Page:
We ventured into Yamamoto Lab at Nagasaki University, which for the past 20 years has been developing biomimetic fish robots. Professor Ikuo Yamamoto’s marine-inspired mechatronics have won awards and set records.
Nagasaki, special report (words and images)
On a rainy afternoon, on the 6th floor of the Faculty of Engineering at Nagasaki University, a handful of high school students who won the privilege to visit the famous robotics laboratory of Professor Ikuo Yamamoto, fidget impatiently. They won’t be disappointed.
While Yamamoto Lab develops all sorts of robots (for space, medicine, aerial monitoring…), it is best known for its fish robots. No doubt because the first lifelike fishbot invented by Professor Yamamoto in 1995, a reddish sea bream that could pass unnoticed in an amusement park aquarium, continues to seduce the public today. And when the fishbot was made to swim alongside real fish in a previous experiment, the latter didn’t bat an eyelid.
Sea bream robot and friends at Yamamoto Lab (2016):
Since then, the professor and his small group of student researchers have developed several other biomimetic bots applying the same mechanism of the elastic oscillating fin: carp, shark, manta ray, dolphin, whale… The mechatronic concept is to propel the body using the vibrations of the fin. Yamamoto measures vibration frequency, swimming speed, length and width of the body to calculate a unique number attributed to each different fish.
“Fish are good teachers for underwater vehicles,” Yamamoto says. He applied the same biomimetic principle to the autonomous underwater vehicle Urashima that set the world record of 317 km continuous cruise on February 28, 2005. He believes that the elastic oscillating fin mechanism is far superior to the propeller—not only faster, but more energy efficient and safer at sea (especially as it doesn’t bother other fish). Depending on scientists and engineers, Yamamoto says, underwater vehicles could evolve to swim like fish with unique mechanisms for bigger propulsion within the next 10 years.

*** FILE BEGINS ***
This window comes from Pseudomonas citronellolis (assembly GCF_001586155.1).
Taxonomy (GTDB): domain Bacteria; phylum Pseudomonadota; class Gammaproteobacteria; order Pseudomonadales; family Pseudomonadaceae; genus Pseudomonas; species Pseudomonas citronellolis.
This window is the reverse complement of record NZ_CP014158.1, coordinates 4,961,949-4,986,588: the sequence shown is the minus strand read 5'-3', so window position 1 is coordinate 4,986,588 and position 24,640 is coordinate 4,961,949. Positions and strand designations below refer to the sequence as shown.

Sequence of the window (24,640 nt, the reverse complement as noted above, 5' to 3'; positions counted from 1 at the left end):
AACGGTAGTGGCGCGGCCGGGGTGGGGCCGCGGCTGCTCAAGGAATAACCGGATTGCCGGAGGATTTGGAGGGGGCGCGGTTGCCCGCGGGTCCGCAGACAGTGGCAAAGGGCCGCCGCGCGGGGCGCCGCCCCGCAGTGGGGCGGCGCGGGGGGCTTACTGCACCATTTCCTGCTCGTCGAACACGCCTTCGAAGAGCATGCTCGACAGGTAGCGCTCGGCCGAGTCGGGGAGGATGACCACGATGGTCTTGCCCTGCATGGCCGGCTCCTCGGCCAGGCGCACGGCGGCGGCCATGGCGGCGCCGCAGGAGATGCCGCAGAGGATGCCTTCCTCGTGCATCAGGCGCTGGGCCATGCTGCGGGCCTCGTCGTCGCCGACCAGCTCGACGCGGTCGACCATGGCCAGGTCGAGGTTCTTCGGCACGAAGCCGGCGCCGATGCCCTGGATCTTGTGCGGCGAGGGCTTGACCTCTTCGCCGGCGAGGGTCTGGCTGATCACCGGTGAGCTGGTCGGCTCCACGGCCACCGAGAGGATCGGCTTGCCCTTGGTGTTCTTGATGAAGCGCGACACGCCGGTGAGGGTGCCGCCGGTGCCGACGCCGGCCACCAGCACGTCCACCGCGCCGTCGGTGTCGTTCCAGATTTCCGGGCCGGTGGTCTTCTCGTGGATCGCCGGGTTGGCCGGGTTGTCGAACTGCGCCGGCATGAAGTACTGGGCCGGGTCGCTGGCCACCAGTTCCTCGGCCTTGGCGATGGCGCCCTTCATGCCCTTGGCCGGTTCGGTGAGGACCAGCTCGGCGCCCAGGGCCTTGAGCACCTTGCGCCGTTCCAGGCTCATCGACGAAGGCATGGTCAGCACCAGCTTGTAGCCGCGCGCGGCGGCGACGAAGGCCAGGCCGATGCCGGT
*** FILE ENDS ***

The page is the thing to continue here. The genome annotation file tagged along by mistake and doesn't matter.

In the meantime, he dreams of building a mermaid robot that can swim with a fishtail and manipulate equipment with human hands… similar perhaps to Stanford University’s thrusting marine humanoid Ocean One?
Professor Yamamoto pioneered the “multicopter” in Japan before drones became commonplace and invented a mini manta robot capable of navigating narrow spaces in zero gravity, which traveled into outer space with the Japanese astronaut Koichi Wakata in 2009. The roboticist still plans to make robots that fly like (augmented) birds.
“Observing animals for biomimicry only gives a hint,” Yamamoto explains. “Afterward, we think about how to reproduce movement based on engineering theory, by implementing dynamic connections and control systems. Manufacturing and logical thinking are based on engineering. We use biomimetic technology to rethink and invest new mechanisms from smart materials and smart structures, using mathematics and physics to analyze the dynamics.”
“This also applies to artificial intelligence—fish of the same school instinctively know how to coordinate with each other when swimming together. If we can learn from nature how to make such algorithms, we can optimize maneuvering systems in robotics.”
Yamamoto also believes that interaction with humans is a key point. As some of his students develop medical robots for performing surgery and rehabilitation, the professeur emphasizes the importance of a friendly user interface, especially when it comes to elderly care. It’s a recurring theme in Japan’s aging society, where 40% of the population is expected to be aged above 65 by the year 2050.
Unlike the military-oriented animatronics of Boston Dynamics, for example, Yamamoto Lab’s “soft robots” suggest a near future in which bots of all shapes, sizes and textures optimize and integrate our daily lives, with “natural” appearances, movements and intuitions.
More information on Yamamoto Lab